My maintenance costs since 2008 have been less than $ 2,000 (excluding tires)in total but I do get free 6-monthly checks. I have not had any problems at all with any of the 3 cars.
Had a BMW and an Audi before that but found it hard to justify the huge difference in purchase price and running costs !

Beagle
19-01-2015, 11:04 AM
I always recommend to people they buy the lowest km nearest to new vehicle they can comfortably afford. Reasons being as vehicles age in terms of years and Km's they almost always give you grief no matter what the brand and newer vehicles have more modern safety features like dynamic stability control and more air bags e.t.c.. ...you'd never forgive yourself if you had an accident and a more modern vehicle with DSC would have helped avoid injury / death)
So running a filter over trade me of not older than 2010, not more than 70,000 km's and must have 7 seats and be from $25,000 - $30,000 gave only the following options, which aren't as many as you'd think.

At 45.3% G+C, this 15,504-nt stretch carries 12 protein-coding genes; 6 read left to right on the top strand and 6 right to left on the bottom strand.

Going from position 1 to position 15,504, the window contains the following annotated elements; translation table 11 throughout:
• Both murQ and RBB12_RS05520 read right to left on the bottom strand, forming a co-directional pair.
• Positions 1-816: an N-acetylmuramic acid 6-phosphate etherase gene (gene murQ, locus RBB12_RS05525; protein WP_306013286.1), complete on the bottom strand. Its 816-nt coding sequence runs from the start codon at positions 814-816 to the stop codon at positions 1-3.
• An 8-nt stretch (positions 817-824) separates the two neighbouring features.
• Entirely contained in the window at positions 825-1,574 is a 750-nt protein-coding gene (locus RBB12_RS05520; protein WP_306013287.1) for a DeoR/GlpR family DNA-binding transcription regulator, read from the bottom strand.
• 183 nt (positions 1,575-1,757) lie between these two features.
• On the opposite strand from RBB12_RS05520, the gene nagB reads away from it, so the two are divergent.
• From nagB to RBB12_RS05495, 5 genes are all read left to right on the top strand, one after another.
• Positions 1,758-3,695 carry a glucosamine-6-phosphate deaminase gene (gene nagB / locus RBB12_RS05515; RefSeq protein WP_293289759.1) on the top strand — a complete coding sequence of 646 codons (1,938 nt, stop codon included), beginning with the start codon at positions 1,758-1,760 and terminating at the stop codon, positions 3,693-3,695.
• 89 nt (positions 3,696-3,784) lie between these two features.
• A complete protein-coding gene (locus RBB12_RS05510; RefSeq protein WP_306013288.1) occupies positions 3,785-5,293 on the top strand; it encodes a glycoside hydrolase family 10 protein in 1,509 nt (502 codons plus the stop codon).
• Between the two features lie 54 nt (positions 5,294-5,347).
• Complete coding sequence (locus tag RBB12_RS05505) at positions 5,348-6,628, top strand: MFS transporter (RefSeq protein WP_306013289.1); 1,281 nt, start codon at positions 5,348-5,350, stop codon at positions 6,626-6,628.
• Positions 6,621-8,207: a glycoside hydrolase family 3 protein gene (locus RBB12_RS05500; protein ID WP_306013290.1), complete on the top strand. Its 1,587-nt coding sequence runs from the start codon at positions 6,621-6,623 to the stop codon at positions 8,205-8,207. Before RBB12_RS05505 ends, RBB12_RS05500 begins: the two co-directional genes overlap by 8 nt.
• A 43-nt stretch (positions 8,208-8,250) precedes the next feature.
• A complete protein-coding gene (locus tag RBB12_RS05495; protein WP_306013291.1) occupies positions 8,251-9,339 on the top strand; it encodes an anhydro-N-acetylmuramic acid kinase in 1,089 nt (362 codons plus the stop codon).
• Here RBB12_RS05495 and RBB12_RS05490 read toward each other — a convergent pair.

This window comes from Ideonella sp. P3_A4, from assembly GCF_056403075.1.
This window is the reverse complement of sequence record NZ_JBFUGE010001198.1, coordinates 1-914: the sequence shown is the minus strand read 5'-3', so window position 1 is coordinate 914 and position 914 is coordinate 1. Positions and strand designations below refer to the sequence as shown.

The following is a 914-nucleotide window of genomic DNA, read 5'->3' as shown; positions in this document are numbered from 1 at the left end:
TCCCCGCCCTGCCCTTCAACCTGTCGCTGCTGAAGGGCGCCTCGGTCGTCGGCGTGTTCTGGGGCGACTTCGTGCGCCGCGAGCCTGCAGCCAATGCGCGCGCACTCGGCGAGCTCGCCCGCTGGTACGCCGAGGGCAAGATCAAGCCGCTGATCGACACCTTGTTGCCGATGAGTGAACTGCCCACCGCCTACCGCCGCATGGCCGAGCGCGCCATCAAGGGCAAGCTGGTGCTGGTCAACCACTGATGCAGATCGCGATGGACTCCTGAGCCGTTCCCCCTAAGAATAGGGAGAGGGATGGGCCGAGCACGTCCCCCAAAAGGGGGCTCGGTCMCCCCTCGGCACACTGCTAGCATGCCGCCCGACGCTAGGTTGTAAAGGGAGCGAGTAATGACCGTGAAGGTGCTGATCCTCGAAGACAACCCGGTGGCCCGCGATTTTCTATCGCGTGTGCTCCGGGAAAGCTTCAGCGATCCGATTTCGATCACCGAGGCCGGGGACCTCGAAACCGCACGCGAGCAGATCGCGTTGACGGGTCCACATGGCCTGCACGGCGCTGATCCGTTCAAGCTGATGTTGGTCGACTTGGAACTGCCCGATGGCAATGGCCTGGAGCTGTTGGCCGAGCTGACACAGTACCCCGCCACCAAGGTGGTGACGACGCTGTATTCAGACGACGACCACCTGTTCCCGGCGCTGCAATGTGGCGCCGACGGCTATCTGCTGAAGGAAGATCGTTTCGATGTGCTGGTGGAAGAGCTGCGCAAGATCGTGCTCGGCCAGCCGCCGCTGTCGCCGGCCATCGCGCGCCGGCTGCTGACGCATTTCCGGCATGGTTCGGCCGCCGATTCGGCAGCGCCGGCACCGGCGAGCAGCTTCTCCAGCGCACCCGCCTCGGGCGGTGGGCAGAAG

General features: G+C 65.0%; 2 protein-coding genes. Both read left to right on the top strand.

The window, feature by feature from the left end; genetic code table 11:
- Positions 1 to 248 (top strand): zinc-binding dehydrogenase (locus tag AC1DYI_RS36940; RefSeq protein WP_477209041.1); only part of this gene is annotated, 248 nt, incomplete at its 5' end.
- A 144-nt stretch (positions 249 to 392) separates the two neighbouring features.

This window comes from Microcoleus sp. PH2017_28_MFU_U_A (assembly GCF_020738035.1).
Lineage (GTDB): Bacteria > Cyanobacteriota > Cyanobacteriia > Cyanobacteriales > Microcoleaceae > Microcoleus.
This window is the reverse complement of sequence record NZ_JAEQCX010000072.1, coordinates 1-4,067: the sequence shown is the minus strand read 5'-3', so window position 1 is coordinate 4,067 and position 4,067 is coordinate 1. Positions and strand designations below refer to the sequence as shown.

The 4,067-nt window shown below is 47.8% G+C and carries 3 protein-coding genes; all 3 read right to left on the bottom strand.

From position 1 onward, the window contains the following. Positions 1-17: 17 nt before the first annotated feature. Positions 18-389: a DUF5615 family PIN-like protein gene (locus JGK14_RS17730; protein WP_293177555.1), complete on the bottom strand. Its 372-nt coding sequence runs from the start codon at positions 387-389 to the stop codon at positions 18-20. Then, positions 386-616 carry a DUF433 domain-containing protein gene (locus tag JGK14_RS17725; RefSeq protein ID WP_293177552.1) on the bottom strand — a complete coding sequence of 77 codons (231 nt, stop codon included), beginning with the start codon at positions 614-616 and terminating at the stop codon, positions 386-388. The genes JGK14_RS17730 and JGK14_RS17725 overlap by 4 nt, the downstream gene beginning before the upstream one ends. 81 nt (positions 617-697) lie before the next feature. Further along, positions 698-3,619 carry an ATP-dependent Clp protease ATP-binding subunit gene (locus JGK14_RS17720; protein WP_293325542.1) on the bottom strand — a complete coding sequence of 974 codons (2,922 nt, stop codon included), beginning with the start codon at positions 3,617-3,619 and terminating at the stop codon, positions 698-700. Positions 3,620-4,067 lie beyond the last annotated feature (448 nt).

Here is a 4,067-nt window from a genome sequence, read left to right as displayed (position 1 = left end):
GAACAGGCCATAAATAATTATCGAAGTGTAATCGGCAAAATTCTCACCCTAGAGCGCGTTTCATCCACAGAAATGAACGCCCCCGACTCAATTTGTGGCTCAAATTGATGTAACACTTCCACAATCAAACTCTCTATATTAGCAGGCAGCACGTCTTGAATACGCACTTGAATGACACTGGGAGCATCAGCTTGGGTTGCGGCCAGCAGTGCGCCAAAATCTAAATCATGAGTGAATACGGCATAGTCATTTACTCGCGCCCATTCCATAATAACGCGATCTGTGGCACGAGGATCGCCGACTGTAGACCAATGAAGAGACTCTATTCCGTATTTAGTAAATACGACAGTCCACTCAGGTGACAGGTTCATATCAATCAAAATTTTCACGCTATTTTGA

http://www.trademe.co.nz/Browse/CategoryAttributeSearchResults.aspx?key=683128854&advanced=1&rptpath=1-268-
I personally wouldn't buy a Japanese import as they are known to be poor at maintaining their vehicles over there so of that bunch I'd pick the Territory at the top or the Mitsubishi Outlander VRX which are a well specified bit of kit

Sideshow Bob
19-01-2015, 11:53 AM
I totally agree with that FP. I had a 2006 model Santa Fe that was not really very good. I then bought a new 2008 model which was greatly improved and then replaced it with a new 2011 model which is a car that I like very much. All of them have been diesel. Expect to replace it with a new 2016 model when it comes out later this year as long as it meets my expectations. I would not hesitate to recommend today´s Santa Fe. Most independent comarisons I have seen between SUVs places the Santa Fe high on the list of both quality and safety